Armstrong and Baron (1998) defined it nicely as a “strategic and integrated approach to increasing the effectiveness of organisations by improving the performance of the people who work in them and by developing the capabilities of teams and individual contributors.” Other research (Zaffron 2009) suggests that if a link can be found between individual, team and organisational goals productivity and quality will increase - “it may be possible to get all employees to reconcile personal goals with organizational goals and increase productivity and profitability of an organization using this process.” So PM processes work and make a difference not only to outcomes but also staff engagement and by implication well-being PM tools can apply equally to individuals, teams, departments or the organisation as a whole. Organisational output or ‘products’ do not appear to have a bearing on the impact of PM; education, care, health, social service or profit outputs can all benefit from an increased performance management culture.
 Zaffron, Logan, Steve, David (1st edition, Feb, 2009). Performance Management: The Three Laws of Performance: Rewriting the Future of Your Organization and Your Life
Performance Management (PM) is a topic near the top of most University HR strategies during 2012.
Not surprising when you combine the increasing uncertainty surrounding university funding and recent research that suggests up to 34% of time is spent on tasks not contributing to organisational effectiveness(1). However what exactly is performance management, who is responsible for it, and perhaps most importantly how can we influence it?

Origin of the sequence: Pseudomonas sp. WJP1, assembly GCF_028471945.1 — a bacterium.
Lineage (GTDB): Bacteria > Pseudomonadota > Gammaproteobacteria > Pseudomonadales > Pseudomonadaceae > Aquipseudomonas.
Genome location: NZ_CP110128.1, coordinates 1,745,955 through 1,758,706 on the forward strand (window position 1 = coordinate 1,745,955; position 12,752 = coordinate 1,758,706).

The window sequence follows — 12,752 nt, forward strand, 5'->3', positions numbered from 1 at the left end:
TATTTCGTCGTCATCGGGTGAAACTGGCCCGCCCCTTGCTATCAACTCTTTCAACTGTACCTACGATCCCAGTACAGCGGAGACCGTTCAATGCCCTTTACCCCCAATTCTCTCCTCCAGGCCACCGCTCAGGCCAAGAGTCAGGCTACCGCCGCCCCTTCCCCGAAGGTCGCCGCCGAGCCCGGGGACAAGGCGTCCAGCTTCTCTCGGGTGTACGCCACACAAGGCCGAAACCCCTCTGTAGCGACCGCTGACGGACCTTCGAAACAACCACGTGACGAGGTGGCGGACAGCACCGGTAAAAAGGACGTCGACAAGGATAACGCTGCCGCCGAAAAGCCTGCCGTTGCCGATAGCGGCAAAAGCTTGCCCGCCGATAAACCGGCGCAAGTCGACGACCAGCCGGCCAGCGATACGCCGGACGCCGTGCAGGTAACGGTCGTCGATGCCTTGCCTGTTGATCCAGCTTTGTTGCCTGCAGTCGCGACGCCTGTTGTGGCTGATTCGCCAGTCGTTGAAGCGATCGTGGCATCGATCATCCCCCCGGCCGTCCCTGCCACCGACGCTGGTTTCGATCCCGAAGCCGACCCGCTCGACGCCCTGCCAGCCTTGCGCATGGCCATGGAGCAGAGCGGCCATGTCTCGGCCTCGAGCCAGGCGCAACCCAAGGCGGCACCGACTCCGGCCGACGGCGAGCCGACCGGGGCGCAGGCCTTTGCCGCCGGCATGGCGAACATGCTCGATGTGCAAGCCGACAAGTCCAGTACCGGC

The University of Bristol spends £228M, 59% of all income, on staff costs each year. It’s a big figure, fairly typical of a large UK University, and one that will be under increasing scrutiny over the next few years. If it were possible to reduce the average amount of staff time not spent working on organisational goals by just 10% this would represent a saving of £7.7 million a year, every year. Just 10% - surely that’s possible through PM?
 www.salary.com (2010)
Really pleased to announce that the project has been asked to present 'work so far' at the 2012 Staff Development Forum conference in Manchester between the 19th and 21st of April 2012. Details have just been emailed to members and will be available soon on the SDF web site at http://www.staffdevelopment.ac.uk/
When we embarked on this project at Bristol the quality of our goals was not a topic that I thought we would need to concentrate too much on. We have been developing objectives as part of 'paper' based staff reviews for years thinking there were fairly good. However the project has made many people question just how good they really are and certainly how much they relate to the team, department and University as a whole. We are now running some simple one hour 'goal setting' workshops and have included a quick (powerpoint) guide to goal setting on our on-line tool. What's interesting is the learning that is coming out that we never really considered would be part of this project.
We are finding in the early stages of our trial that the traffic light system is encouraging more conversation between appraisers/managers and appraisees. When being prompted by the system, people are more likely to tell the system that they are worried about whether they are going to hit a goal than they were previously (where they would have had to track down their manager and initiate the conversation). The result: more frequent conversations, and (hopefully) more goals going from orange to green rather than orange to red.
Appraisees are beginning to feed back that issues that they would have previously gone un-discussed (and would have caused them stress) are now being dealt with early.